However, Gen. Vandenberg rejected the Estimate of the Situation in October 1948, citing that "the report's evidence was insufficient to support its conclusions." Additionally, J. Allen Hynek, an astronomer at Ohio State University and a scientific consultant to Project Sign, concluded that Chiles and Whitted had actually seen a very bright meteor. Hynek noted that "the flaming tail and sudden disappearance were consistent with the brief passage of a meteor." Hynek also stated that a large number of bright meteors had been observed by amateur astronomers on the night of July 23-24. As for the rectangular windows and cockpit that Chiles and Whitted claimed to have seen on the object, Hynek wrote that "It will have to be left to the psychologists to tell us whether the immediate trail of a bright meteor could produce the subjective impression of a ship with lighted windows." Although a Project Sign officer disagreed with Hynek's explanation, arguing that "it is obvious that this object was not a meteor" and that the object should remain labeled as unidentified, later researchers supported Hynek's conclusion.
Donald Menzel, an astronomer at Harvard University and a prominent UFO skeptic of that era, noted that July 24 "falls into a period of greatly increased meteor activity, when the Earth is moving through the Aquarid streams...the reports [from amateur astronomers] for the Southeast for [July 24] have particular interest for the Chiles-Whitted case." On the night of July 24 an observer in Alabama "counted fifteen meteors in one hour's watching." Two days after the Chiles-Whitted sighting, a "huge fireball flashed over North Carolina and Tennessee." Menzel wrote that "when Chiles and Whitted observed the UFO, its appearance and motion were identical with those of many other bright meteors but the pilots, startled by the sudden apparition [of the meteor] misinterpreted what they saw... there can be no doubt that Chiles and Whitted misinterpreted the appearance of an unusually bright meteor, its body glowing to white and blue incandescence... shooting off flaming gases (the "exhaust") and vaporizing from the friction of the atmosphere." Menzel also recounted the experience of a pilot in 1959 who described a fiery object very similar to the one experienced by Chiles and Whitted, but which the pilot eventually recognized to be a brilliant meteor.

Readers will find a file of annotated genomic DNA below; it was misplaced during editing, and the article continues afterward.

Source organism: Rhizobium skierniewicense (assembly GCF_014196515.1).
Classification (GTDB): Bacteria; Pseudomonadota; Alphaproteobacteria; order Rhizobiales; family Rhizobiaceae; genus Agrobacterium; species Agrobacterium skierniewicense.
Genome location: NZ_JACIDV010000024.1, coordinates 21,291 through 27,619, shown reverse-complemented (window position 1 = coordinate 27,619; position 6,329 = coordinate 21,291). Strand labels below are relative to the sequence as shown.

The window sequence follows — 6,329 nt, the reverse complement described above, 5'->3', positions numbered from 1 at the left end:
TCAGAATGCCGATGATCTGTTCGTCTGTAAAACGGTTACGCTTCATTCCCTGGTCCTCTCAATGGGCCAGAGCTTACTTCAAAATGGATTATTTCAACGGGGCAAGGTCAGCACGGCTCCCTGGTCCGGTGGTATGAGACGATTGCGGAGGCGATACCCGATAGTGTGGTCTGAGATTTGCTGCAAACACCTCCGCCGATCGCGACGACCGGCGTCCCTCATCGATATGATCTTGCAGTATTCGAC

Philip Klass, another prominent UFO skeptic, agreed with the meteor explanation, writing that the original Project Sign conclusion that the object was an interplanetary spacecraft was "grossly in error." Although James E. McDonald, a physicist at the University of Arizona and a prominent ufologist, would interview Chiles and Whitted in the 1960s and conclude that they had not seen a meteor, the US Air Force, based on the analysis of Hynek, Menzel, and others, in 1959 would label the Chiles-Whitted incident as having been caused by a fireball-type meteor.
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- The Chiles-Whitted Encounter from UFO casebook